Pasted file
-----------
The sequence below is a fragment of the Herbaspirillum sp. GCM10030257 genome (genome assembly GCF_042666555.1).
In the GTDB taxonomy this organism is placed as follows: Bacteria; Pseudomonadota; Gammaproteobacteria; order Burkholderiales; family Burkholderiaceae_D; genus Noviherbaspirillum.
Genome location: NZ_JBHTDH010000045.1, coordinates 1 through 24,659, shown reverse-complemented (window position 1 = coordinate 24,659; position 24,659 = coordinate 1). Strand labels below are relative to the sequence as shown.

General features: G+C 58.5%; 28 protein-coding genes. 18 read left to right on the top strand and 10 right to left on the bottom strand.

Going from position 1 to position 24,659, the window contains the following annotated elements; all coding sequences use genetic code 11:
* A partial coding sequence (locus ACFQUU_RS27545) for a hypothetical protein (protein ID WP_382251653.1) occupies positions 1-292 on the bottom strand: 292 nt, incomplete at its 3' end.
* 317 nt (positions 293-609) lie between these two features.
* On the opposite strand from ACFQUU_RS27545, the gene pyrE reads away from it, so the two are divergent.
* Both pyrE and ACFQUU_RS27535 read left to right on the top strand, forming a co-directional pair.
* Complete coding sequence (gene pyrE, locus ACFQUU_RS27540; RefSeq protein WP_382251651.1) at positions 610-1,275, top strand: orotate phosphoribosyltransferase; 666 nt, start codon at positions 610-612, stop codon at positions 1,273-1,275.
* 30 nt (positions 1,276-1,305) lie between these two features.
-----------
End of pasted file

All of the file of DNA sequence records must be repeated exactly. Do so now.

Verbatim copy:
The sequence below is a fragment of the Herbaspirillum sp. GCM10030257 genome (genome assembly GCF_042666555.1).
In the GTDB taxonomy this organism is placed as follows: Bacteria; Pseudomonadota; Gammaproteobacteria; order Burkholderiales; family Burkholderiaceae_D; genus Noviherbaspirillum.
Genome location: NZ_JBHTDH010000045.1, coordinates 1 through 24,659, shown reverse-complemented (window position 1 = coordinate 24,659; position 24,659 = coordinate 1). Strand labels below are relative to the sequence as shown.

General features: G+C 58.5%; 28 protein-coding genes. 18 read left to right on the top strand and 10 right to left on the bottom strand.

Going from position 1 to position 24,659, the window contains the following annotated elements; all coding sequences use genetic code 11:
* A partial coding sequence (locus ACFQUU_RS27545) for a hypothetical protein (protein ID WP_382251653.1) occupies positions 1-292 on the bottom strand: 292 nt, incomplete at its 3' end.
* 317 nt (positions 293-609) lie between these two features.
* On the opposite strand from ACFQUU_RS27545, the gene pyrE reads away from it, so the two are divergent.
* Both pyrE and ACFQUU_RS27535 read left to right on the top strand, forming a co-directional pair.
* Complete coding sequence (gene pyrE, locus ACFQUU_RS27540; RefSeq protein WP_382251651.1) at positions 610-1,275, top strand: orotate phosphoribosyltransferase; 666 nt, start codon at positions 610-612, stop codon at positions 1,273-1,275.
* 30 nt (positions 1,276-1,305) lie between these two features.